Will the Bored Apes become a media brand as powerful as Disney? Probably not! But some collectors who are attracted to BAYC are making the long term play that the brand will maintain and increase in cultural relevancy over time.
So yes, NFT collectors want the value of their items to increase, but it’s not always for the purpose of exchanging them for dollars. Sometimes it’s just about owning a piece of history.
Do you remember Beanie Babies? In the 90s, Ty created those instantly-recognizable little stuffed toys, along with a narrative that Beanie Babies were scarce.
It was an interesting strategy that might have worked… if they hadn’t then flooded the market with millions of toys and consequently destroyed their own scarcity.
I can’t help but wonder… would Beanie Babies have remained more culturally relevant if it was possible to mint them on the public blockchain?
It’s tough to tell, but let’s think about it logically:
- The public would know exactly how many babies were in the collection, who owns them, and no other babies could be added to the original collection.
- Ty would be operating under additional scrutiny. If they decided to make a second collection, the public would know about it immediately (and the backlash would be real).
- Buyers wouldn’t have to worry about the condition of the babies or the possibility of counterfeits, because it would be easy to prove authenticity.
- Sellers wouldn’t have to worry about taking pictures, getting their collectible officially graded, or shipping to the buyer. There’s a lot of risk in that process!
- If Beanie Babies were purely digital property (vs. physical objects) you could buy and sell them much more easily and efficiently.
It’s pure speculation, but I think that at least some parts of this process would have helped Beanie Babies gain more staying power. At the very least, adding more transparency to the process would only have been a good thing.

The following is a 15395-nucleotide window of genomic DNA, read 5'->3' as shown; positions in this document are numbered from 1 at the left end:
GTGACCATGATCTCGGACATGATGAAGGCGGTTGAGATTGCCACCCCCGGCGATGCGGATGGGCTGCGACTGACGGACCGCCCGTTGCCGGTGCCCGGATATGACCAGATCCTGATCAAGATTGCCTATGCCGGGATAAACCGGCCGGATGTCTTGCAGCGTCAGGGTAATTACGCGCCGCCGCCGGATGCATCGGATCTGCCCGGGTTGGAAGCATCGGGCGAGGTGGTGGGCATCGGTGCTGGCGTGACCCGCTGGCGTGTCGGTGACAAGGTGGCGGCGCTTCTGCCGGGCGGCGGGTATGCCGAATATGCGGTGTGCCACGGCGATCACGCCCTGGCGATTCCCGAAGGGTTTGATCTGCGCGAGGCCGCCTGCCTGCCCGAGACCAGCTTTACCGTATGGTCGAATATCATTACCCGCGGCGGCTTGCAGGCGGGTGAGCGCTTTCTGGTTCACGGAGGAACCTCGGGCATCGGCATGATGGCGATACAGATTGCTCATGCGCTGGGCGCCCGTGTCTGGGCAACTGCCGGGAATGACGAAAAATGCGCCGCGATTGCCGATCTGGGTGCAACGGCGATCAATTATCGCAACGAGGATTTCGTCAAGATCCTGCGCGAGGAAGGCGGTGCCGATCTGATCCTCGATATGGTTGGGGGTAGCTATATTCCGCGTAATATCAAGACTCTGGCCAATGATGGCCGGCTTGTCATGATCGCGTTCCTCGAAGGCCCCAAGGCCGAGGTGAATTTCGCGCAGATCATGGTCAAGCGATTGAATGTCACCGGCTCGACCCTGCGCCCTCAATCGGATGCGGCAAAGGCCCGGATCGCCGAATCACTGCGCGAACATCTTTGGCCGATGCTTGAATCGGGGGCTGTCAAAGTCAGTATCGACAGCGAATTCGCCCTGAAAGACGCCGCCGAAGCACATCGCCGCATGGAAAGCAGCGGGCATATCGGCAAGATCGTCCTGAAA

We can already see that at work in NFTs. NBA Top Shot lets you buy, sell, and trade 10-second video highlight “moments” from your favorite NBA players. For a time, it looked like they were just going to churn these out year-after-year and dilute the pool. But after public pressure from collectors, NBA Top Shot radically changed their stance on its future supply.
But even if I’m wrong, and NFTs never become something that’s globally recognized, there’s still some value to be had here. Some of the rarest Beanie Babies still sell for thousands of dollars, which proves that mainstream attention isn’t needed for something to have value.
Many of the current NFT projects are probably destined for these niche communities.
Will my NFT be valuable in the future?
The short answer is… I don’t know. The long answer is… what do you consider valuable?
If you’re asking if it will be worth a lot of money, then for all of the reasons listed above, the answer is a solid maybe. But, like making smart investments in crypto, it does take some research, some industry knowledge, and a little bit of luck.
That said, in my experience, the overwhelming majority of collectors are still collecting because they genuinely like their NFTs and see them as a store of value. That’s why many communities are thriving despite poor market conditions.
A common criticism of NFTs is that they’re like flypaper for greater fools. Investors are lured in and they make overpriced purchases because they hope to flip it for more money (and thus get rich quick). That was certainly true during the peak NFT mania cycles in August of 2021 and then again in January, but it’s less common these days.
What we’re seeing now is that most of the short-term speculators have been washed out. There’s still money to be made, but it’s not quite so easy.